Schulers Books Online
books - games - software - wallpaper - everything
- Guns of the Gods - 1/53 -
Guns of the Gods A Story of Yasmini's Youth By Talbot Mundy
Yasmini: "Set down my thoughts not yours if the tale is to be worth the pesa."
I. "Gold is where you find it." II. "Friendship's friendship and respect's respect, but duty's what I'm paid to do!" III. "Give a woman the last word always; but be sure it is a question, which you leave unanswered." IV. "The law .... is like a python after monkeys in the tree-tops." V. "Most precious friend, please visit me!" VI. "Peace, Maharajah sahib! Out of anger came no wise counsel yet!" VII. "That will be the end of Gungadhura!" VIII. "They're elephants and I'm a soldier. The trouble with you is nerves, my boy!" IX. "It means, the toils are closing in on Gungadhura!" X. "Discretion is better part of secrecy!" XI. "Say: that little girl you're wanting to run off with is my wife!" XII. "Ready for anything! If I weaken, tie me on the camel! XIII. "I am a king's daughter! XIV. "Acting on instructions from Your Highness!" XV. "Me for the princess!" XVI. "And since, my Lords, in olden days--" XVII. "Suppose I lock the door?" XVIII. "Be discreet, Blaine .... please be discreet!" XIX. "I am as simple as the sunlight!" XX. "Millions! Think of it! Lakhs and crores!" XXI. "The guns of the gods!" XXII. "Making one hundred exactly!" XXIII. Three amber moons in a purple sky. XXIV. A hundred guarded it. XXV. And that is the whole story.
Guns of the Gods
Out of the Ashes
Old Troy reaped rue in the womb of years For stolen Helen's sake; Till tenfold retribution rears Its wreck on embers slaked with tears That mended no heart-ache. The wail of the women sold as slaves Lest Troy breed sons again Dreed o'er a desert of nameless graves, The heaps and the hills that are Trojan graves Deep-runneled by the rain.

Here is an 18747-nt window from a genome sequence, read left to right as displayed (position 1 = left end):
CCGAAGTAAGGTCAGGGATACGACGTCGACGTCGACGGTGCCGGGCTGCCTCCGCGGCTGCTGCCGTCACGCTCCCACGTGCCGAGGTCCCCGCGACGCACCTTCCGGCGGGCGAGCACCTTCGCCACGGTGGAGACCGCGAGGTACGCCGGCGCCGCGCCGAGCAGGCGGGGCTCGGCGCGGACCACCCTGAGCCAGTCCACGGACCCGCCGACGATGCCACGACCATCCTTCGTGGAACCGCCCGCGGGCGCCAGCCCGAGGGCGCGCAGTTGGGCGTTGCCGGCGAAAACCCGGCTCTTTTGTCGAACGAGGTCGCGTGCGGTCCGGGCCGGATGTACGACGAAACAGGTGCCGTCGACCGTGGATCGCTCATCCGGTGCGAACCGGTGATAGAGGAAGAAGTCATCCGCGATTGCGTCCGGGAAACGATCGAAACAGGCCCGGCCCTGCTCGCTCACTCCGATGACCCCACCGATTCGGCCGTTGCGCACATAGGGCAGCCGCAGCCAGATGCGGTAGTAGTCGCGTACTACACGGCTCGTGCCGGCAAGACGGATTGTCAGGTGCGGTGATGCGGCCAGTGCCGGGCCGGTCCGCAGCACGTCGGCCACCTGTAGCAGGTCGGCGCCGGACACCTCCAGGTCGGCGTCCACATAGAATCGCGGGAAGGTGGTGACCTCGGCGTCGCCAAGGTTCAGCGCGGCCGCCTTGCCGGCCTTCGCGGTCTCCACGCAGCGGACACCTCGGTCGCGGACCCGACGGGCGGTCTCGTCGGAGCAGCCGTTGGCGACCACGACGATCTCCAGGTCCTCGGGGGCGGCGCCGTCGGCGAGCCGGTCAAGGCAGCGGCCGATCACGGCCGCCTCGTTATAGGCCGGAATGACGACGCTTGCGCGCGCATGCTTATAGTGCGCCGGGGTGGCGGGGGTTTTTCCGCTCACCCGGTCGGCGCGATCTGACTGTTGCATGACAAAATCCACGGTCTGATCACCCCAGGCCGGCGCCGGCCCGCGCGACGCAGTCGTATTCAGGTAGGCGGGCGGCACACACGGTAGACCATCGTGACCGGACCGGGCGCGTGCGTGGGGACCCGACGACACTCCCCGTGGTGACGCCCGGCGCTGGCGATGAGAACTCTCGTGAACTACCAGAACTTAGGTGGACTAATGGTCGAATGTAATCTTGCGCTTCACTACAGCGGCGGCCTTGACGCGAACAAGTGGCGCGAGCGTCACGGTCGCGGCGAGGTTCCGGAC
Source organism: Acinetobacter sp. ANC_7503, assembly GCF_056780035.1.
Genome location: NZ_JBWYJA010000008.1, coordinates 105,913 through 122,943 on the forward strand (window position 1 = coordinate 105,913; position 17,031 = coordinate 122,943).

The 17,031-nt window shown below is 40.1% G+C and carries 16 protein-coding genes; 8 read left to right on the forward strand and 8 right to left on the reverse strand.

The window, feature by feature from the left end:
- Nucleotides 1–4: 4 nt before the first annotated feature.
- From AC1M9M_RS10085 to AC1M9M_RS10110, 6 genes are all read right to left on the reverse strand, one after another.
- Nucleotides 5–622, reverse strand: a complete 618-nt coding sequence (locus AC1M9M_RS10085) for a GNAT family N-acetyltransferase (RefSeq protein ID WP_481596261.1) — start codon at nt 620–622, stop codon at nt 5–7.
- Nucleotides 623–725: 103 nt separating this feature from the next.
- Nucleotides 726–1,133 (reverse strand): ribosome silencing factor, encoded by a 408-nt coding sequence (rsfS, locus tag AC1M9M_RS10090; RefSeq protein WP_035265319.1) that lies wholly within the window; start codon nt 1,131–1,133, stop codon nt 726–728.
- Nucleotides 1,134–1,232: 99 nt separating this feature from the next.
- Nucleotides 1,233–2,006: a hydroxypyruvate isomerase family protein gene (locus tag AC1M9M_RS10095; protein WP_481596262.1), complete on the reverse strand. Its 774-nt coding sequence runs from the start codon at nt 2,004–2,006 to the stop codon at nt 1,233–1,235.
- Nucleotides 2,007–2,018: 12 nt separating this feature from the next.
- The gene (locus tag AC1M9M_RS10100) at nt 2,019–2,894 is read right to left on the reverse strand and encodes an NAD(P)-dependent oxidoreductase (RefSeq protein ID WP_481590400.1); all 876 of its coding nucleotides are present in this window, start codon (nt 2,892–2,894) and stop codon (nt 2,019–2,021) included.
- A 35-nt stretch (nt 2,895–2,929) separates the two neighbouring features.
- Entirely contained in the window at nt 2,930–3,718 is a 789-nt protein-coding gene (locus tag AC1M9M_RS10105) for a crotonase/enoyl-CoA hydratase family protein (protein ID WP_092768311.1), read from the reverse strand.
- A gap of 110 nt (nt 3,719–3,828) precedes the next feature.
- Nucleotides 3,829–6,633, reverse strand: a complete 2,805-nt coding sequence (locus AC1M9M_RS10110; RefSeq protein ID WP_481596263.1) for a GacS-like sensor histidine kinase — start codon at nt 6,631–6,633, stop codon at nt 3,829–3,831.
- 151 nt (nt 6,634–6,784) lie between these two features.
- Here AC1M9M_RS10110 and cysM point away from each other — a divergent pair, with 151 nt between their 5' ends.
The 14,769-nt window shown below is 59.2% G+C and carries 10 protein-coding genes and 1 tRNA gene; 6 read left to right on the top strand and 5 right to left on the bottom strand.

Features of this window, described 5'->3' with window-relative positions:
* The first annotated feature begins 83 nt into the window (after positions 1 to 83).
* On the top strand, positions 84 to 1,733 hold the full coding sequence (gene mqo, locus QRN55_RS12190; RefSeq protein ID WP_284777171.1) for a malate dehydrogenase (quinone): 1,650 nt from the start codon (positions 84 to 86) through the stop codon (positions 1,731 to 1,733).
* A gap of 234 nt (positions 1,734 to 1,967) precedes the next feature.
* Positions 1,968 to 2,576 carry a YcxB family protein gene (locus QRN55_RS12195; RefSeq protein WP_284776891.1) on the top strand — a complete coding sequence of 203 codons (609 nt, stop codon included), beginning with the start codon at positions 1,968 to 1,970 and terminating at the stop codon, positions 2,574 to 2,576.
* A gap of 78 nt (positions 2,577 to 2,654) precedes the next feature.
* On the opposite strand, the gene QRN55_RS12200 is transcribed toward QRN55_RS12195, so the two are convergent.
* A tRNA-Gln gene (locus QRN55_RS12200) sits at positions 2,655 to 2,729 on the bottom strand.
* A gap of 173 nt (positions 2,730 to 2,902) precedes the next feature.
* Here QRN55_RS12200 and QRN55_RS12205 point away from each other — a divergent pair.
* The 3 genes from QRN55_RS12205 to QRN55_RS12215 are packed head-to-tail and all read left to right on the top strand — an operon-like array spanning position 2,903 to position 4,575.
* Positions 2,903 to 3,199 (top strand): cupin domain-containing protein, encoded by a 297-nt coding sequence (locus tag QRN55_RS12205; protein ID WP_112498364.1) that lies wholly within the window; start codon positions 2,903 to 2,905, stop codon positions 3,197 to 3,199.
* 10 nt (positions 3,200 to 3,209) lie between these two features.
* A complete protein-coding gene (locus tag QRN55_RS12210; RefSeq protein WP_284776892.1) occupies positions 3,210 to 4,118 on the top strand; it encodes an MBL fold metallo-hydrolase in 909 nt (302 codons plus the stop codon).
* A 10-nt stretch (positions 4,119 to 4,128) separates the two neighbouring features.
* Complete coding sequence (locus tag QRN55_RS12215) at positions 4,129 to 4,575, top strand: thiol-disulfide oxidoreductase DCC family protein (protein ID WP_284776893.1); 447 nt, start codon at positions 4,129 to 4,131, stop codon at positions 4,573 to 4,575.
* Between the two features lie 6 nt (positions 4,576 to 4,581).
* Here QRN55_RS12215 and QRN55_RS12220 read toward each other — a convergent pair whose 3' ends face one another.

But Troy lives on. Though Helen's rape And ten-year hold were vain; Though jealous gods with men conspire And Furies blast the Grecian fire; Yet Troy must rise again. Troy's daughters were a spoil and sport, Were limbs for a labor gang, Who crooned by foreign loom and mill Of Trojan loves they cherished still, Till Homer heard, and sang,
They told, by the fire when feasters roared And minstrels waited turns, Of the might of the men that Troy adored, Of the valor in vain of the Trojan sword, With the love that slakeless burns, That caught and blazed in the minstrel mind Or ever the age of pen. So maids and a minstrel rebuilt Troy, Out of the ashes they rebuilt Troy To live in the hearts of men.
"Set down my thoughts not yours if the tale is to be worth the pesa."
The why and wherefore of my privilege to write a true account of the Princess Yasmini's early youth is a story in itself too long to tell here; but it came about through no peculiar wisdom. I fell in a sort of way in love with her, and that led to opportunity.
She never made any secret of the scorn with which she regards those who singe wings at her flame. Rather she boasts of it with limit-overreaching epithets. Her respect is reserved for those rare men and women who can meet her in unfair fight and, if not defeat her, then come close to it. She asks no concessions on account of sex. Men's passions are but weapons forged for her necessity; and as for genuine love-affairs, like Cleopatra, she had but two, and the second ended in disaster to herself. This tale is of the first one that succeeded, although fraught with discontent for certain others.
The second affair came close to whelming thrones, and I wrote of that in another book with an understanding due, as I have said, to opportunity, and with a measure of respect that pleased her.
She is habitually prompt and generous with her rewards, if far-seeing in bestowal of them. So, during the days of her short political eclipse that followed in a palace that had housed a hundred kings, I saw her almost daily in a room--her holy of holies--where the gods of ancient India were depicted in three primal colors working miracles all over the walls and where, if governments had only known it, she was already again devising plans to set the world on fire.
There, amid an atmosphere of Indian scents and cigarette smoke, she talked and I made endless notes, while now and then, when she was meditative, her maids sang to an accompaniment of rather melancholy wooden flutes. But whenever I showed a tendency to muse she grew indignant.